Marx stressed the historical specificity of social practices and institutions. Did he think that human nature was similarly historically specific and aren't his views only of antiquarian interest in view of the findings of modern biology ?

  • He basically took Feuerbach's (Christian) anthropology as a given in his early days but never made anything else explicit even later from what I've heard from experts on Marx. Alienation is not really conceivable without a thick concept of what humans should be like "naturally", is it?
    – Philip Klöcking
    Commented Feb 22, 2018 at 22:28
  • RE: "Feuerbach's (Christian) anthropology" -- wasn't Feuerbach an outspoken critic of christianity?
    – amphibient
    Commented Feb 22, 2018 at 22:45
  • "In the first part [of "Essence of Christianity"] Feuerbach considers religion “in its agreement with the human essence” (WC 75), arguing that, when purportedly theological claims are understood in their proper sense, they are recognized as expressing anthropological, rather than theological, truths" (see SEP). So the point is rather that religion co-opted the essentially philosophical/anthropological content. This is why on one hand, he was critical of Christianity (Theology) but on the other, adapted much of its content.
    – Philip Klöcking
    Commented Feb 22, 2018 at 22:57
  • 1
    Wikipedia answers this question at length in Marx's theory of human nature:"Man is directly a natural being. As a natural being and as a living natural being he is on the one hand endowed with natural powers, vital powers – he is an active natural being. These forces exist in him as tendencies and abilities – as instincts"; "producers change, too... develop themselves in production, transform themselves, develop new powers and ideas". But of course he did not use terms like "innate knowledge" or "environmental conditioning".
    – Conifold
    Commented Feb 22, 2018 at 23:05
  • Here is Erich Fromm writing on this question: marxists.org/archive/fromm/works/1961/man/ch04.htm
    – Gordon
    Commented Feb 23, 2018 at 13:24

1 Answer 1



Marx knew nothing of the findings of present-day evolutionary psychology, neurophysiology, neurochemistry and ethology, and of the empirically-based information they provide about human nature. So much is obvious.

But we need to be aware of his normative stance towards human nature. He did not offer, or claim to put forward, a scientifically informed view - a view up to speed with the 21st century - of the nature of human beings. He would not have wanted to contradict scientific findings but he was not in competition with them. When he conceptualised human nature he did so from the standpoint of an emancipatory revolutionary. That at any rate is how he saw matters. It is not evident that 21st-century biology undermines his ideas about human nature.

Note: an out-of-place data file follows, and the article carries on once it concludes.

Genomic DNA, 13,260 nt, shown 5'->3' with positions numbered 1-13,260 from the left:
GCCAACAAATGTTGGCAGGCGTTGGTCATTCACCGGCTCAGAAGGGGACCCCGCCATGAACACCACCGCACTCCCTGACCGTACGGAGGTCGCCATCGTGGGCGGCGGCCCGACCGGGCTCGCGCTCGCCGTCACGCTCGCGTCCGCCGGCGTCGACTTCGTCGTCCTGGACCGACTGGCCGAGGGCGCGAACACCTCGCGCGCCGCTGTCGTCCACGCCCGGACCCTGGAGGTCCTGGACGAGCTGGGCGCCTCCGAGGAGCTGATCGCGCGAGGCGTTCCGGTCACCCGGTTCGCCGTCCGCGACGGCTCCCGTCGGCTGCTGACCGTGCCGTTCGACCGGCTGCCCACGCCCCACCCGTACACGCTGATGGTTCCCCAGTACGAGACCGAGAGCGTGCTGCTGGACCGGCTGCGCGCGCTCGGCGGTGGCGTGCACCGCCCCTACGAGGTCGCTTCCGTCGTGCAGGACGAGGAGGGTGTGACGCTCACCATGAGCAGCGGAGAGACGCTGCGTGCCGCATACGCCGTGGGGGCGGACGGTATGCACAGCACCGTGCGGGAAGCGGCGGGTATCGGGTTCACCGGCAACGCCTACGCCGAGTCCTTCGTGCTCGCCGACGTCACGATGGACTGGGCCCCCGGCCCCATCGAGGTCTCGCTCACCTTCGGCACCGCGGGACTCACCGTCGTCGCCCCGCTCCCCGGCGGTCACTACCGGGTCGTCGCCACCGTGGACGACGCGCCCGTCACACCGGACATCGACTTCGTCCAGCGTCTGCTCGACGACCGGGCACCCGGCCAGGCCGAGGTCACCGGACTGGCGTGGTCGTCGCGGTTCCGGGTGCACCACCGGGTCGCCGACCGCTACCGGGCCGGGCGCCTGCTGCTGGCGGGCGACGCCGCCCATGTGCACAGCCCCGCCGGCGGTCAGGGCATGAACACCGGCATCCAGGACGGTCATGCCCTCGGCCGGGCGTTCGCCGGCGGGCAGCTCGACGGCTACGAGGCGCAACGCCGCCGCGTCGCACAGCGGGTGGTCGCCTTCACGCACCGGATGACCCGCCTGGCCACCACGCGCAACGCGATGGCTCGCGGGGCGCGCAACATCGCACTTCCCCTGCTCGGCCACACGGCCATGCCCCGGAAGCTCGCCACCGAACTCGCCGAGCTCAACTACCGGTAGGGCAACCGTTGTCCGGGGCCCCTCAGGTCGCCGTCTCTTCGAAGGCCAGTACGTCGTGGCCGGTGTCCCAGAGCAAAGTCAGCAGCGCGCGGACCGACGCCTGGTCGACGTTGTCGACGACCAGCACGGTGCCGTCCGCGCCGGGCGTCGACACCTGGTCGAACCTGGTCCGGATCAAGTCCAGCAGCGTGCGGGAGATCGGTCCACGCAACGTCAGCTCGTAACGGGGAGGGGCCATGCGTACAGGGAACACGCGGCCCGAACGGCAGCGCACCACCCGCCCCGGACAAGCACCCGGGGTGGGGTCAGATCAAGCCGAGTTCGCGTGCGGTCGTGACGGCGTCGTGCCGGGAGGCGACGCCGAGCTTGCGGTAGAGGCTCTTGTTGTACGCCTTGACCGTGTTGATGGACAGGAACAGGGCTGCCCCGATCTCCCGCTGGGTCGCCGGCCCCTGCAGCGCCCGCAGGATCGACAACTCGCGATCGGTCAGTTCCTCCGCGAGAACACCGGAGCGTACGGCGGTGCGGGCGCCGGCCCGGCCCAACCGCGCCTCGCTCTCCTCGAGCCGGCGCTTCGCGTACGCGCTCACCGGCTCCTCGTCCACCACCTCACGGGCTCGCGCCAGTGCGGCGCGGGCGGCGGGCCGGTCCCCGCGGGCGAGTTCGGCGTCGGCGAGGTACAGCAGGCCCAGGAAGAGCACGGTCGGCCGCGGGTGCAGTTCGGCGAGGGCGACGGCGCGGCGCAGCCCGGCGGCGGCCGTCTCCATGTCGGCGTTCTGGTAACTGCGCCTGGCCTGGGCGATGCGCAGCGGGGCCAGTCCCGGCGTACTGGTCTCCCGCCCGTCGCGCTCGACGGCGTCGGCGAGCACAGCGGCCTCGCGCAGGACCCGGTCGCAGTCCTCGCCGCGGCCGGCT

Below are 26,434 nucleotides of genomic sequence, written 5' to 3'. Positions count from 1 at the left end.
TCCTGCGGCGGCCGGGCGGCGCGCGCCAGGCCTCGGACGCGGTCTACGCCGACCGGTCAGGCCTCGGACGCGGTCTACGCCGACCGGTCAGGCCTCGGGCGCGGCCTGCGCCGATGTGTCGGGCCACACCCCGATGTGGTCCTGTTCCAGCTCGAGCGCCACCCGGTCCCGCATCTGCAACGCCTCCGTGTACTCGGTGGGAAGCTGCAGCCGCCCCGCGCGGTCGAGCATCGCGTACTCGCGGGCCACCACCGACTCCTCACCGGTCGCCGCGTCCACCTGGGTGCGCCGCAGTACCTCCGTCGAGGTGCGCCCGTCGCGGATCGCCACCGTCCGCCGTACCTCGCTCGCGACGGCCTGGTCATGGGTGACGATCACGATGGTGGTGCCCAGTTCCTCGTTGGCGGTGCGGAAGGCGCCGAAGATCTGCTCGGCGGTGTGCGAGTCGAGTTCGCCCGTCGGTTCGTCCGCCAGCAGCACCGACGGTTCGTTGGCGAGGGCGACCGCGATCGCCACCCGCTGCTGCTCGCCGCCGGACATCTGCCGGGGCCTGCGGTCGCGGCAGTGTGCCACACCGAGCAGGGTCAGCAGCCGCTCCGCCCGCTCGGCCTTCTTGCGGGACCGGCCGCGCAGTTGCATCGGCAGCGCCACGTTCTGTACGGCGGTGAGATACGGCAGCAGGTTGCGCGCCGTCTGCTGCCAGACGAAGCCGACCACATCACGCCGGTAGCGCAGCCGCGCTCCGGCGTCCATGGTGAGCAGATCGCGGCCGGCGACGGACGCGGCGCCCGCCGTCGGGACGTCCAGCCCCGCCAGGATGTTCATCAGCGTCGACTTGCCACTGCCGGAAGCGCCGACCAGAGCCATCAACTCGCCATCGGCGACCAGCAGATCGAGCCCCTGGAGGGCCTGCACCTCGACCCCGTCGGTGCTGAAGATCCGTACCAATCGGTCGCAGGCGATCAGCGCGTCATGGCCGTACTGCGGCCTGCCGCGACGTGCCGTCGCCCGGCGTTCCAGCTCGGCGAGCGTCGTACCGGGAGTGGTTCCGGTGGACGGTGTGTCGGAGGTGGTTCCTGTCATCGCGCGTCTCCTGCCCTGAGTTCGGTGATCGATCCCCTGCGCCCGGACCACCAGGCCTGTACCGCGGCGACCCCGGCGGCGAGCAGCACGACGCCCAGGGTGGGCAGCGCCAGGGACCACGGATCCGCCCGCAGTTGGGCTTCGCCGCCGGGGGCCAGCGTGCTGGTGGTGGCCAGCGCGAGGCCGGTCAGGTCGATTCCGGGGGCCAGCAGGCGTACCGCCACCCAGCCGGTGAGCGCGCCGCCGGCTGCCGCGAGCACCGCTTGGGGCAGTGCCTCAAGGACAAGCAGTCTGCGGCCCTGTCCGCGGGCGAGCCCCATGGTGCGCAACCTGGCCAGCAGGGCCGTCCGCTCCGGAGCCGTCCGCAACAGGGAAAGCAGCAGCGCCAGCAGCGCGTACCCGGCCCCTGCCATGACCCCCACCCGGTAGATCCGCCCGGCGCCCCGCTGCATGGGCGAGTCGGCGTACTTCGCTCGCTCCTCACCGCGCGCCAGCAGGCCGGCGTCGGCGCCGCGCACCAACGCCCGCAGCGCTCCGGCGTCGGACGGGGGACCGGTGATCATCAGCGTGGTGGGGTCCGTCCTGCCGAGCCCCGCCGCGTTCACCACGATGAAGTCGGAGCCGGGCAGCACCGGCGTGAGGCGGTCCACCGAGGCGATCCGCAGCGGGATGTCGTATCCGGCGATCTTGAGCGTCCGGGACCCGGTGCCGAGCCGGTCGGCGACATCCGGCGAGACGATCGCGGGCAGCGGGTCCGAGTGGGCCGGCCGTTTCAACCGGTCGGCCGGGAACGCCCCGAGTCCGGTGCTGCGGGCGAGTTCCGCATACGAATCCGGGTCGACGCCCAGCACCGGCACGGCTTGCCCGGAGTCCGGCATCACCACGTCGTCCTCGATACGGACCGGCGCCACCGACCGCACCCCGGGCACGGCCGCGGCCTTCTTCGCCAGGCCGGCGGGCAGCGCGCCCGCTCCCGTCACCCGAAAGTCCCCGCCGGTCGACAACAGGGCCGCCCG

'Innate' would not be my preferred term. Marx did not think in terms of a primordial, pre-evolutionarily fixed human nature. He could readily agree that, as we have evolved, this is the nature we have. It is not artificial or contingent on social conditions.

From his limited, or at any rate specific, perspective he had views about the conditions in which human beings could flourish given their 'species-being'. Okay, jargon : but not empty or pretentious jargon. I don't intend a defence of Marx, only a clarification.


Marx's view is that we have 'species-being' (Gattungswesen). This is another way of saying that we have an innate human nature - that there is a human essence. He rejects the Christian view that work or labour is 'the curse of Adam' which ideally we would be well rid of. His view is also that under capitalism we are exploited and alienated workers at worst and aspirant consumers at best. I am only outliving my understanding of what I think he believes.

Marx is definite that we are active, creative, productive beings by nature; and that we can achieve our deepest satisfaction from developing and exercising skills, overriding obstacles, and otherwise structure the world. Work or labour does not simply produce a result that can be consumed; it transforms the labourer as action, creation, and production draw out his or her 'human freedom'. The world that is right for our species-being is one of freely-chosen creative activity.


That freedom is not complete until work or labour takes places under conditions quite different from those that prevail. What Marx has centrally against capitalism is not its exploitation (Ausbeutung) the worker (though he thinks it does exploit, through the extraction of surplus-value or Mehrwert, i.e. selling the products of labour above their cost of production without benefit to the worker) or that it induces alienation (Veräußerung), estrangement of the worker from what he or she produces (which is not his or her own). It's rather that capitalism treats the worker as someone to be kept alive, to reproduce further labour, and to consume. The capitalist form of social organisation has no aim or incentive to create the conditions to enable - to repeat the phrase - freely chosen creative activity.


This is (to repeat) simply an answer to the question, not an endorsement of Marx's views or a critique. In my view Marx did believe that there is an innate human nature; I have tried to spell out what he believed it was. His views were not science but it is not clear that, if empirical contemporary biology cannot verify or confirm his normative view of human nature, it does anything to contradict it.


K. Marx, 'Economic and Philosophic Manuscripts of 1844', tr. M. Miligan, NY : Dover, 2007. K. Marx & F. Engels, 'The German Ideology', 1845/6, London : Lawrence & Wishart, 2004. Norman Geras, 'Marx and Human Nature', London : Verso, 1983.

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